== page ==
5E To boxed text or not to boxed text

pemerton

Legend
having played with more than a few DM's who have decent experience in story telling, as in the vocal art, I can honestly say that evoking emotions is part and parcel of a performance.
Absolutely! But in my view the main job of a GM is not performing. It's establishing compelling situations, and helping resolve them (together with the other participants).

Relying on the players to evoke emotional responses, is, IMO, an exercise in frustration. They're far, far more likely to go with a dick joke than dive deep into trying to evoke feelings.
I was thinking more about exhibiting emotional responses themselves, than evoking them in other participants. But that can happen too, eg when the whole table is on edge wondering whether a player will make a certain call, or how some declared action will turn out; or when the players are debating something among themselves, trying to decide what it is that they want to do.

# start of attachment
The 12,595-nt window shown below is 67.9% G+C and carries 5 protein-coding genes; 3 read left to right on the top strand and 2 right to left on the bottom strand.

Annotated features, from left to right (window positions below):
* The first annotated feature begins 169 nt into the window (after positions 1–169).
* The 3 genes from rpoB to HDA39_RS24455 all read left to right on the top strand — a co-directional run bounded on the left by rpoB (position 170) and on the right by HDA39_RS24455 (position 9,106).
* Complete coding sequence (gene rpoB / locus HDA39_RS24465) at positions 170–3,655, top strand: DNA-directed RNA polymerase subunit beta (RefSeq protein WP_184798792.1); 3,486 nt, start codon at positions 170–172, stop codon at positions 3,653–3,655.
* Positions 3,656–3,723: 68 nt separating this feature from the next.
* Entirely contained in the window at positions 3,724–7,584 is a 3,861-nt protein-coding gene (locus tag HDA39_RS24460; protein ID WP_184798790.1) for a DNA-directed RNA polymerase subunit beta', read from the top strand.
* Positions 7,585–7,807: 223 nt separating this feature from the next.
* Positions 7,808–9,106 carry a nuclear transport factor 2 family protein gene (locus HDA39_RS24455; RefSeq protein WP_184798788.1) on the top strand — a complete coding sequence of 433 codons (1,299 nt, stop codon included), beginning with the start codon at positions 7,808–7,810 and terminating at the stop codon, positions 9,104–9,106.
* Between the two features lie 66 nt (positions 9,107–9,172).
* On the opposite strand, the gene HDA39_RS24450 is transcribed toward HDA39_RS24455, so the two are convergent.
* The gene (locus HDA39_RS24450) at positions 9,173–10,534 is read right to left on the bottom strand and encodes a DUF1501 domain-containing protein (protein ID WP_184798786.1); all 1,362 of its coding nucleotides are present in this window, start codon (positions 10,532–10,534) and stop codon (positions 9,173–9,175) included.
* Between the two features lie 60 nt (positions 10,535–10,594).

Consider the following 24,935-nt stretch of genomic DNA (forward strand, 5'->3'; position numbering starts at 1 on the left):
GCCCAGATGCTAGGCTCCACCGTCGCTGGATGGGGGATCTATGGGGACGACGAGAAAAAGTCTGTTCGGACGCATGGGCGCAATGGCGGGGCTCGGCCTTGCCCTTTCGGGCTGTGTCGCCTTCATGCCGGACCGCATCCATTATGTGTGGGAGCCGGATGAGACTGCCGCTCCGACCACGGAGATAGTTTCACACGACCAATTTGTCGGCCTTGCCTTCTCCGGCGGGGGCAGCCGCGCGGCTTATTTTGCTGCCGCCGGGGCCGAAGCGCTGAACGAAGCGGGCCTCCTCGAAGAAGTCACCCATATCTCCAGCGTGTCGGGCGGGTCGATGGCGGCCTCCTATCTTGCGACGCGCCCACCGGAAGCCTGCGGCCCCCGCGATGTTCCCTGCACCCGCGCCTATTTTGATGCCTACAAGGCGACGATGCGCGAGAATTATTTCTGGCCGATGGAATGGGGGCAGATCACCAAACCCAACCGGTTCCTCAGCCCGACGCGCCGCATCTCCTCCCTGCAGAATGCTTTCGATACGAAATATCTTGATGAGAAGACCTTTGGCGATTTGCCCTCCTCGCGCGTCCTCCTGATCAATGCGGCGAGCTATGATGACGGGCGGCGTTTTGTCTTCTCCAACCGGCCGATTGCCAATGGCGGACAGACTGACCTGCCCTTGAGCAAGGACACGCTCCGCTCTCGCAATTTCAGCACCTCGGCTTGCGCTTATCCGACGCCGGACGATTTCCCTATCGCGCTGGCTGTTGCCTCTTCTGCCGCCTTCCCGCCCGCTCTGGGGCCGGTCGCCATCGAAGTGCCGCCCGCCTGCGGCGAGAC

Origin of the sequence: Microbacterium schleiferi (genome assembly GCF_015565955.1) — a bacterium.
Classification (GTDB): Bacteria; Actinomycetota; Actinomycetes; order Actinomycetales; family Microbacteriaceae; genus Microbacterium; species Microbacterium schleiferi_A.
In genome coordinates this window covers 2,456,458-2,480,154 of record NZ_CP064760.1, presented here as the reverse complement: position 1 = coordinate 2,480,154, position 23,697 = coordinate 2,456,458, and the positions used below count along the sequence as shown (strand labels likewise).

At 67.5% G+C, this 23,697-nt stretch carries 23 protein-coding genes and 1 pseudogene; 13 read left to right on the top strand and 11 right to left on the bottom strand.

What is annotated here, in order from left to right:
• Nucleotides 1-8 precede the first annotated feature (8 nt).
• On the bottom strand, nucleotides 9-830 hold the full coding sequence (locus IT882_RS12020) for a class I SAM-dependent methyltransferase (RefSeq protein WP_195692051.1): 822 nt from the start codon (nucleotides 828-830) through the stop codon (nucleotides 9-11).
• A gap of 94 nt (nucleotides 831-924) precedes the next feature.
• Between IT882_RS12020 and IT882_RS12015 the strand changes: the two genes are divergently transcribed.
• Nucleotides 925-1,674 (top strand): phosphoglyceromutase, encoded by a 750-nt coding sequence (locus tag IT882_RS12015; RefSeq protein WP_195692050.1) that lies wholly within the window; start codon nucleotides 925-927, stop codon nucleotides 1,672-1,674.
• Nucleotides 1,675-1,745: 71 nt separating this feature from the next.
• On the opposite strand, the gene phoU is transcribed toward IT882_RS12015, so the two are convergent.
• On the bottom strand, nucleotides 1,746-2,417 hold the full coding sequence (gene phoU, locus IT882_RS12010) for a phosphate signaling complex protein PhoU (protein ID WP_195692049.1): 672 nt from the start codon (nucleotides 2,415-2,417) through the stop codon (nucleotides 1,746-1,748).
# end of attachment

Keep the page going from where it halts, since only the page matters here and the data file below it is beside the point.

So here, too, I'm not seeing the players' role as one of performance: it's about inhabiting their characters in the fiction.

When I play a RPG I am not going to experience fear because of the referee's narration. That's a response appropriate to a book or film, perhaps, but not a RPG.

In a RPG, my emotional responses are generated by the context for, and consequences of, the actions I declare for my character.
WAT, this comment makes zero sense. In fact it makes negative sense.

I don't know how you managed to figure out how to emote backwards, but somehow you did. I'm not interested in arguing with you, you emote however you want man. I will say that this sounds like the kind of thing someone would write on the internet to argue a point while not actually acting that way in reality.

Again, you're sort of promoting this weird "I don't emote in response to situations, I emote after situations" or something, honestly it's terribly confusing and I have no idea how you're doing that.
When I'm watching a film or reading a book (or being read a book) I'm experiencing a performance or someone else's composition. That work evokes a response in me (assuming it's any good).